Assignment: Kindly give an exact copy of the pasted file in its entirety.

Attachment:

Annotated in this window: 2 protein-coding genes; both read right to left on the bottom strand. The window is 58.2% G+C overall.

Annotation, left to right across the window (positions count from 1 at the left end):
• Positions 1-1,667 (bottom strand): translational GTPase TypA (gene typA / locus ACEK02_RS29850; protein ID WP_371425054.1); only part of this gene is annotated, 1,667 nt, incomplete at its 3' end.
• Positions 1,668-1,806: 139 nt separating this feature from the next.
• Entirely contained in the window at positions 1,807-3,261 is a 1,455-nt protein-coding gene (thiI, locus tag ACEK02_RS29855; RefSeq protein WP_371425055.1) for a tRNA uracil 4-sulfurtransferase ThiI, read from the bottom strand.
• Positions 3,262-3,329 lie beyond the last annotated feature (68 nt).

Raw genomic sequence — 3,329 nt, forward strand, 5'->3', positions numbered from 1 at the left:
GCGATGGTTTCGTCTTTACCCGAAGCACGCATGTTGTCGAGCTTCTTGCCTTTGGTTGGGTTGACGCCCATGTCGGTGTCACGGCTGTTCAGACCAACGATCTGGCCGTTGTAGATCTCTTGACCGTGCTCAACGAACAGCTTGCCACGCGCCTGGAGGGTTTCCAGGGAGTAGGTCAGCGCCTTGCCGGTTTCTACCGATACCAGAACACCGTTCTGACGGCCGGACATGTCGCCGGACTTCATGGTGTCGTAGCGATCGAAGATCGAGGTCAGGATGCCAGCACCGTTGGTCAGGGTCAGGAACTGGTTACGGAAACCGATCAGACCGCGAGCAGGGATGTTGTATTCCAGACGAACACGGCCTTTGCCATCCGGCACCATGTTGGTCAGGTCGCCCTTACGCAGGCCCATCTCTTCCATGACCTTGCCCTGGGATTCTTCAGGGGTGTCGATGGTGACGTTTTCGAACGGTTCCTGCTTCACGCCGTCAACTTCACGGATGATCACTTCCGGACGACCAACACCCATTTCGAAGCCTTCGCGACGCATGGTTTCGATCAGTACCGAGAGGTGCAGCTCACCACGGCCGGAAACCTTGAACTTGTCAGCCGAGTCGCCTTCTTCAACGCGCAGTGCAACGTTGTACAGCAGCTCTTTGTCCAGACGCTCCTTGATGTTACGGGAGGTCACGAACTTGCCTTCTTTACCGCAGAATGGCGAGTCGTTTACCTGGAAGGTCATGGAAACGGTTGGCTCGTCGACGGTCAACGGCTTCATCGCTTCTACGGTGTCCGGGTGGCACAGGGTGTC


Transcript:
Annotated in this window: 2 protein-coding genes; both read right to left on the bottom strand. The window is 58.2% G+C overall.

Annotation, left to right across the window (positions count from 1 at the left end):
• Positions 1-1,667 (bottom strand): translational GTPase TypA (gene typA / locus ACEK02_RS29850; protein ID WP_371425054.1); only part of this gene is annotated, 1,667 nt, incomplete at its 3' end.
• Positions 1,668-1,806: 139 nt separating this feature from the next.
• Entirely contained in the window at positions 1,807-3,261 is a 1,455-nt protein-coding gene (thiI, locus tag ACEK02_RS29855; RefSeq protein WP_371425055.1) for a tRNA uracil 4-sulfurtransferase ThiI, read from the bottom strand.
• Positions 3,262-3,329 lie beyond the last annotated feature (68 nt).

Raw genomic sequence — 3,329 nt, forward strand, 5'->3', positions numbered from 1 at the left:
GCGATGGTTTCGTCTTTACCCGAAGCACGCATGTTGTCGAGCTTCTTGCCTTTGGTTGGGTTGACGCCCATGTCGGTGTCACGGCTGTTCAGACCAACGATCTGGCCGTTGTAGATCTCTTGACCGTGCTCAACGAACAGCTTGCCACGCGCCTGGAGGGTTTCCAGGGAGTAGGTCAGCGCCTTGCCGGTTTCTACCGATACCAGAACACCGTTCTGACGGCCGGACATGTCGCCGGACTTCATGGTGTCGTAGCGATCGAAGATCGAGGTCAGGATGCCAGCACCGTTGGTCAGGGTCAGGAACTGGTTACGGAAACCGATCAGACCGCGAGCAGGGATGTTGTATTCCAGACGAACACGGCCTTTGCCATCCGGCACCATGTTGGTCAGGTCGCCCTTACGCAGGCCCATCTCTTCCATGACCTTGCCCTGGGATTCTTCAGGGGTGTCGATGGTGACGTTTTCGAACGGTTCCTGCTTCACGCCGTCAACTTCACGGATGATCACTTCCGGACGACCAACACCCATTTCGAAGCCTTCGCGACGCATGGTTTCGATCAGTACCGAGAGGTGCAGCTCACCACGGCCGGAAACCTTGAACTTGTCAGCCGAGTCGCCTTCTTCAACGCGCAGTGCAACGTTGTACAGCAGCTCTTTGTCCAGACGCTCCTTGATGTTACGGGAGGTCACGAACTTGCCTTCTTTACCGCAGAATGGCGAGTCGTTTACCTGGAAGGTCATGGAAACGGTTGGCTCGTCGACGGTCAACGGCTTCATCGCTTCTACGGTGTCCGGGTGGCACAGGGTGTC